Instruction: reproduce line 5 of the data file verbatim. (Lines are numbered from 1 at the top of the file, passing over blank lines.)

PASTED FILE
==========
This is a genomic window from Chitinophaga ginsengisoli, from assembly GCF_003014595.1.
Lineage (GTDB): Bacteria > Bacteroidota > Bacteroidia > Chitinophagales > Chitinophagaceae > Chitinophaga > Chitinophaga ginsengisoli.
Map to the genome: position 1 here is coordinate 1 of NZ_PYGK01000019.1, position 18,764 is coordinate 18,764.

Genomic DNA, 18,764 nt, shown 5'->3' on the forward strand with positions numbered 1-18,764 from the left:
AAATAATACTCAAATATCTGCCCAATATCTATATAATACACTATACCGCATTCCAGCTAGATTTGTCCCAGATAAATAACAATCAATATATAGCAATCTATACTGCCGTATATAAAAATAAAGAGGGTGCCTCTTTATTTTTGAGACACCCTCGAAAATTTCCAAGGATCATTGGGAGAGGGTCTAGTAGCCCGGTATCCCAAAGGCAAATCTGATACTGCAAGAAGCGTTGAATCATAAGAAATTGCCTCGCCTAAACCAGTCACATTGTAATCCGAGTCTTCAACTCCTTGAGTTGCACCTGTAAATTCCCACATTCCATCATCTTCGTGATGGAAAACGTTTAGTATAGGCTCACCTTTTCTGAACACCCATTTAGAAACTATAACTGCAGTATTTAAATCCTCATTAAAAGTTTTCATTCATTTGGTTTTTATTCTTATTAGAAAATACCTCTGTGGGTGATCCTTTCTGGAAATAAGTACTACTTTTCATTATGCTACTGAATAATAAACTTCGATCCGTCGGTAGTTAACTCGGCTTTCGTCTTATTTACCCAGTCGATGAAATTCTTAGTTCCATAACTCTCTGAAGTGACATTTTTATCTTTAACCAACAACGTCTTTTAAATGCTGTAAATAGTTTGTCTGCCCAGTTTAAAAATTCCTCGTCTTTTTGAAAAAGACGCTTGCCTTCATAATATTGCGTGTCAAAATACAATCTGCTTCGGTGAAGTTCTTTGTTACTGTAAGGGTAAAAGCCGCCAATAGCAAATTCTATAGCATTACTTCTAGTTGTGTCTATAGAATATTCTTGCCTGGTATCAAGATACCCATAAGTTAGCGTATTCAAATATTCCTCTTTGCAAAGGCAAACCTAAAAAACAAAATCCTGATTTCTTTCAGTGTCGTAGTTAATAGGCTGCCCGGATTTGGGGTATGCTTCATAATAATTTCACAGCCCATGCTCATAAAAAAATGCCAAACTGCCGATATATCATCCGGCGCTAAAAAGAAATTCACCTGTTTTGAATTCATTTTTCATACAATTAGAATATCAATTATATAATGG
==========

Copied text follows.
AAATAATACTCAAATATCTGCCCAATATCTATATAATACACTATACCGCATTCCAGCTAGATTTGTCCCAGATAAATAACAATCAATATATAGCAATCTATACTGCCGTATATAAAAATAAAGAGGGTGCCTCTTTATTTTTGAGACACCCTCGAAAATTTCCAAGGATCATTGGGAGAGGGTCTAGTAGCCCGGTATCCCAAAGGCAAATCTGATACTGCAAGAAGCGTTGAATCATAAGAAATTGCCTCGCCTAAACCAGTCACATTGTAATCCGAGTCTTCAACTCCTTGAGTTGCACCTGTAAATTCCCACATTCCATCATCTTCGTGATGGAAAACGTTTAGTATAGGCTCACCTTTTCTGAACACCCATTTAGAAACTATAACTGCAGTATTTAAATCCTCATTAAAAGTTTTCATTCATTTGGTTTTTATTCTTATTAGAAAATACCTCTGTGGGTGATCCTTTCTGGAAATAAGTACTACTTTTCATTATGCTACTGAATAATAAACTTCGATCCGTCGGTAGTTAACTCGGCTTTCGTCTTATTTACCCAGTCGATGAAATTCTTAGTTCCATAACTCTCTGAAGTGACATTTTTATCTTTAACCAACAACGTCTTTTAAATGCTGTAAATAGTTTGTCTGCCCAGTTTAAAAATTCCTCGTCTTTTTGAAAAAGACGCTTGCCTTCATAATATTGCGTGTCAAAATACAATCTGCTTCGGTGAAGTTCTTTGTTACTGTAAGGGTAAAAGCCGCCAATAGCAAATTCTATAGCATTACTTCTAGTTGTGTCTATAGAATATTCTTGCCTGGTATCAAGATACCCATAAGTTAGCGTATTCAAATATTCCTCTTTGCAAAGGCAAACCTAAAAAACAAAATCCTGATTTCTTTCAGTGTCGTAGTTAATAGGCTGCCCGGATTTGGGGTATGCTTCATAATAATTTCACAGCCCATGCTCATAAAAAAATGCCAAACTGCCGATATATCATCCGGCGCTAAAAAGAAATTCACCTGTTTTGAATTCATTTTTCATACAATTAGAATATCAATTATATAATGG